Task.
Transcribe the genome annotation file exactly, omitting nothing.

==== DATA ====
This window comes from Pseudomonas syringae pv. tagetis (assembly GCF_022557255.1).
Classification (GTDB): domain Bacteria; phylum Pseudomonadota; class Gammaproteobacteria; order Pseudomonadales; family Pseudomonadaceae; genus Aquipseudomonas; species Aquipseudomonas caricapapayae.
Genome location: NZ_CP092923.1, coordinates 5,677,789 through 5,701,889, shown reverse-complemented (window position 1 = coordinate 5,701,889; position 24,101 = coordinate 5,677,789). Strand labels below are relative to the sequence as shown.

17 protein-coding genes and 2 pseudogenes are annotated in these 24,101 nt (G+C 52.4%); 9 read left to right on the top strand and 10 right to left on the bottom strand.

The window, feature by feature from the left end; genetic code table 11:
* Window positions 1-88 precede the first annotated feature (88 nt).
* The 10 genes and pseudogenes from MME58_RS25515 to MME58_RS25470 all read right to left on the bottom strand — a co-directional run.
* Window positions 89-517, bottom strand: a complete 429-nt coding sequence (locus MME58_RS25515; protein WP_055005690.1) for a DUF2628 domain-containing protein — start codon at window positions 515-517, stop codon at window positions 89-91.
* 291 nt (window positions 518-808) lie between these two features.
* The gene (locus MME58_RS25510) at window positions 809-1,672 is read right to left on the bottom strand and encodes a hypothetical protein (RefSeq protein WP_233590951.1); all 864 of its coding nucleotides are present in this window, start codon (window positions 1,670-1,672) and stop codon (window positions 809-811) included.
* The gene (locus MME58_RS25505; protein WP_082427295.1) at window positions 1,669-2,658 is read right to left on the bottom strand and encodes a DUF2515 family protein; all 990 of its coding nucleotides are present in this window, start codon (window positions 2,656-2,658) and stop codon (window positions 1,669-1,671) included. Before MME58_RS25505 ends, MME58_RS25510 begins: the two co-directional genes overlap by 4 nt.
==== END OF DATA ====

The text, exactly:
This window comes from Pseudomonas syringae pv. tagetis (assembly GCF_022557255.1).
Classification (GTDB): domain Bacteria; phylum Pseudomonadota; class Gammaproteobacteria; order Pseudomonadales; family Pseudomonadaceae; genus Aquipseudomonas; species Aquipseudomonas caricapapayae.
Genome location: NZ_CP092923.1, coordinates 5,677,789 through 5,701,889, shown reverse-complemented (window position 1 = coordinate 5,701,889; position 24,101 = coordinate 5,677,789). Strand labels below are relative to the sequence as shown.

17 protein-coding genes and 2 pseudogenes are annotated in these 24,101 nt (G+C 52.4%); 9 read left to right on the top strand and 10 right to left on the bottom strand.

The window, feature by feature from the left end; genetic code table 11:
* Window positions 1-88 precede the first annotated feature (88 nt).
* The 10 genes and pseudogenes from MME58_RS25515 to MME58_RS25470 all read right to left on the bottom strand — a co-directional run.
* Window positions 89-517, bottom strand: a complete 429-nt coding sequence (locus MME58_RS25515; protein WP_055005690.1) for a DUF2628 domain-containing protein — start codon at window positions 515-517, stop codon at window positions 89-91.
* 291 nt (window positions 518-808) lie between these two features.
* The gene (locus MME58_RS25510) at window positions 809-1,672 is read right to left on the bottom strand and encodes a hypothetical protein (RefSeq protein WP_233590951.1); all 864 of its coding nucleotides are present in this window, start codon (window positions 1,670-1,672) and stop codon (window positions 809-811) included.
* The gene (locus MME58_RS25505; protein WP_082427295.1) at window positions 1,669-2,658 is read right to left on the bottom strand and encodes a DUF2515 family protein; all 990 of its coding nucleotides are present in this window, start codon (window positions 2,656-2,658) and stop codon (window positions 1,669-1,671) included. Before MME58_RS25505 ends, MME58_RS25510 begins: the two co-directional genes overlap by 4 nt.